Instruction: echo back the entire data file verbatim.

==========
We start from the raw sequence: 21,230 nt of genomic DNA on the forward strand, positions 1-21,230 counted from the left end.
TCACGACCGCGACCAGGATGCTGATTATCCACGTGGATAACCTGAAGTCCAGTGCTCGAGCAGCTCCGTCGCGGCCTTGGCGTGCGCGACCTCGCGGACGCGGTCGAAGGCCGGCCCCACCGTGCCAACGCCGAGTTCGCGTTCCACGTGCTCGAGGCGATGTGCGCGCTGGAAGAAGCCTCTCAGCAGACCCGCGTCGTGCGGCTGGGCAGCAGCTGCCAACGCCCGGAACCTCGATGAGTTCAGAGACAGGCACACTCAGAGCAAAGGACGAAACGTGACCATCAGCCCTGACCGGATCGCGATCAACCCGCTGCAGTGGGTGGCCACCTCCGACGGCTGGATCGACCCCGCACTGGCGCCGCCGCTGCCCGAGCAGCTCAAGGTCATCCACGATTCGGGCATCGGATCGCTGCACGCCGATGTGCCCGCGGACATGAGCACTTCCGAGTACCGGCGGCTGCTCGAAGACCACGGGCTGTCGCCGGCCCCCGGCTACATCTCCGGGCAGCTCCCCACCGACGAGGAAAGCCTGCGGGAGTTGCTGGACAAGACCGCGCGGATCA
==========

We start from the raw sequence: 21,230 nt of genomic DNA on the forward strand, positions 1-21,230 counted from the left end.
TCACGACCGCGACCAGGATGCTGATTATCCACGTGGATAACCTGAAGTCCAGTGCTCGAGCAGCTCCGTCGCGGCCTTGGCGTGCGCGACCTCGCGGACGCGGTCGAAGGCCGGCCCCACCGTGCCAACGCCGAGTTCGCGTTCCACGTGCTCGAGGCGATGTGCGCGCTGGAAGAAGCCTCTCAGCAGACCCGCGTCGTGCGGCTGGGCAGCAGCTGCCAACGCCCGGAACCTCGATGAGTTCAGAGACAGGCACACTCAGAGCAAAGGACGAAACGTGACCATCAGCCCTGACCGGATCGCGATCAACCCGCTGCAGTGGGTGGCCACCTCCGACGGCTGGATCGACCCCGCACTGGCGCCGCCGCTGCCCGAGCAGCTCAAGGTCATCCACGATTCGGGCATCGGATCGCTGCACGCCGATGTGCCCGCGGACATGAGCACTTCCGAGTACCGGCGGCTGCTCGAAGACCACGGGCTGTCGCCGGCCCCCGGCTACATCTCCGGGCAGCTCCCCACCGACGAGGAAAGCCTGCGGGAGTTGCTGGACAAGACCGCGCGGATCA